By Maureen Farrell
Alan Meltzer told a client seven years ago that if it ever took him longer than two hours to respond to an e-mail between 5:30 in the morning and 10 at night, he'd give $5,000 to the charity of the client's choice. Meltzer, the chief executive of The Meltzer Group, a Bethesda, Md.-based insurance brokerage firm, still has the account and never had to pay off the bet.
Great for his client. Not so hot for his wife. "I was lonely a lot," says Amy Meltzer, who says she's basically raised their four kids. "I forged such a deep bond with my children that sometime when he was home it was weird. He almost wasn't part of our unit."
Despite this, Meltzer and his wife beat the odds, staying married 29 years. On average, couples in which one partner is a workaholic divorce at twice the average rate, according to a 1999 study conducted by the University of North Carolina at Charlotte's Bryan Robinson.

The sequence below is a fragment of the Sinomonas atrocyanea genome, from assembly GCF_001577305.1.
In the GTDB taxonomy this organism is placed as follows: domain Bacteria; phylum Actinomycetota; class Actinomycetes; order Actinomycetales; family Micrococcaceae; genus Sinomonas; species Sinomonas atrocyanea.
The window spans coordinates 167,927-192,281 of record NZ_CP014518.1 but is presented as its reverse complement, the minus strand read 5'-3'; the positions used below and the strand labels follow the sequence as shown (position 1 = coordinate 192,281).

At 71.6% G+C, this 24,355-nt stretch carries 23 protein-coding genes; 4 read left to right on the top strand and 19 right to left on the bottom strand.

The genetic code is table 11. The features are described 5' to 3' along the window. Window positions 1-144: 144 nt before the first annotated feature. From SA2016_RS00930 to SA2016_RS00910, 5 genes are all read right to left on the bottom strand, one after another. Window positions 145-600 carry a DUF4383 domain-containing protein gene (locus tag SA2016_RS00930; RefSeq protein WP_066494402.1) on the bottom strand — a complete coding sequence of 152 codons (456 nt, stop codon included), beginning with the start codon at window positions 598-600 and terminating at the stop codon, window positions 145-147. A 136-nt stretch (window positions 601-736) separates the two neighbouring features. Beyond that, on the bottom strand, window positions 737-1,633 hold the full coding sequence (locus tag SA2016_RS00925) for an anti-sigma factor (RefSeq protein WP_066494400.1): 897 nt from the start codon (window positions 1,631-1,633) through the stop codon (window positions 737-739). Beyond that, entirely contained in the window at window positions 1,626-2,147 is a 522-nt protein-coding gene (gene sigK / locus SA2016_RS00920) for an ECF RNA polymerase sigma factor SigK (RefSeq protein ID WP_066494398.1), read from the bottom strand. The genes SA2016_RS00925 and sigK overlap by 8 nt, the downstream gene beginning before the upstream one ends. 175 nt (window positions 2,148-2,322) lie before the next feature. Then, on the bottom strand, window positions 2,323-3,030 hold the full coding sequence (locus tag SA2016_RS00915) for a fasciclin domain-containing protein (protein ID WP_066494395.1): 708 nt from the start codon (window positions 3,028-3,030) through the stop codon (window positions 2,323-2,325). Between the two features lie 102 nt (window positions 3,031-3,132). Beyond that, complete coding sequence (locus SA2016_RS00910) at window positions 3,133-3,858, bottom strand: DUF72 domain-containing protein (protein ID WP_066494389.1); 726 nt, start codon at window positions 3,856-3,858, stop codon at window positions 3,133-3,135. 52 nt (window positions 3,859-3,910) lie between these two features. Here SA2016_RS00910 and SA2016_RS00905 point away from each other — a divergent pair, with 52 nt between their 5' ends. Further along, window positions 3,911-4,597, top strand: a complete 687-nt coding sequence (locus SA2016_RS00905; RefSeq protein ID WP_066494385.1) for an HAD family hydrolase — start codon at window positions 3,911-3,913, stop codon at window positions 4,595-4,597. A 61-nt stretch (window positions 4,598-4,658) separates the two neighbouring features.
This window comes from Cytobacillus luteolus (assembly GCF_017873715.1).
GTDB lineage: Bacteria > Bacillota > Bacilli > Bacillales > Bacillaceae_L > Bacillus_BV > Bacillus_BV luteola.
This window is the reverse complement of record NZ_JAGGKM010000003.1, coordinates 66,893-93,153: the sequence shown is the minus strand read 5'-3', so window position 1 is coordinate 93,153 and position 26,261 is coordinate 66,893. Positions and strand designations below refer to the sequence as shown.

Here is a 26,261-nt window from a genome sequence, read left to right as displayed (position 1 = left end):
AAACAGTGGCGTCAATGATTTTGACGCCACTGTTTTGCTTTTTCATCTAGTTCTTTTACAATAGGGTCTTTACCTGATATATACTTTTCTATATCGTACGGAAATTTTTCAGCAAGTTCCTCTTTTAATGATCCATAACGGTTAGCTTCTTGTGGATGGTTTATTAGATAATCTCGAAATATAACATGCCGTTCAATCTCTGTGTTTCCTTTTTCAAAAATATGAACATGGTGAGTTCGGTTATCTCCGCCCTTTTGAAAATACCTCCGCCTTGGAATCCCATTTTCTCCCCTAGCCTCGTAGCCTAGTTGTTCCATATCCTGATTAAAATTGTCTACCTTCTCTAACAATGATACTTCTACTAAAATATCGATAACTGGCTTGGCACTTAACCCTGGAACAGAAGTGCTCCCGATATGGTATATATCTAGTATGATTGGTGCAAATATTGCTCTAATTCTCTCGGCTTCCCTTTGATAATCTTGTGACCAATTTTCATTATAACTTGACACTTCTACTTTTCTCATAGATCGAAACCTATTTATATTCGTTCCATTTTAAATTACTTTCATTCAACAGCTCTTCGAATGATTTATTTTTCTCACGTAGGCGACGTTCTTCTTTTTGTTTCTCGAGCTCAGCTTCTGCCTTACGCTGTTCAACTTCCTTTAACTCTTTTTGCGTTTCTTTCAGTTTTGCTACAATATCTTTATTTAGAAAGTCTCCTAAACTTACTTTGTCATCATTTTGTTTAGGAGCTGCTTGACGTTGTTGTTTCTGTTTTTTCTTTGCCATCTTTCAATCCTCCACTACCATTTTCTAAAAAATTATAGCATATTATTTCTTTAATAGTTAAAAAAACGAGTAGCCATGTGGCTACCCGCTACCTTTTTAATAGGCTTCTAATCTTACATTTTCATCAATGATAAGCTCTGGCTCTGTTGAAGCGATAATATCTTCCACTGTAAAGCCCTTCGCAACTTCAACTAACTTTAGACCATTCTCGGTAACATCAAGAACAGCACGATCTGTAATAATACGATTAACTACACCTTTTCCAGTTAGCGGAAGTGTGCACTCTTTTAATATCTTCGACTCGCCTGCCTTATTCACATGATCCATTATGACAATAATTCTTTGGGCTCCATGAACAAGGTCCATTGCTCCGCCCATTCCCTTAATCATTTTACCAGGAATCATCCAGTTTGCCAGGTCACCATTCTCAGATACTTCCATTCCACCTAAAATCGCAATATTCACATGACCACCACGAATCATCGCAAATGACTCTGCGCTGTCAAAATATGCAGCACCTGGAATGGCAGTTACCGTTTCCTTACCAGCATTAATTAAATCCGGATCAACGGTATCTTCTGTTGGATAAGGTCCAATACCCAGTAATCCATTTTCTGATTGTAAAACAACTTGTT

Clearly this is not uncharted territory. It’s just good to keep the whole work-life balance in mind. Alan Meltzer probably made a mistake letting his ‘$5,000 for charity’ guarantee made public. We don’t even need insurance brokering and we’re thinking of enlisting his services just to get a $5,000 check for The Human Fund. Any way, these guys advocate scheduling time off, hobbies, and the occasional intervention to keep a workaholic from crippling a marriage. Sage advice. Plenty of sex probably helps too.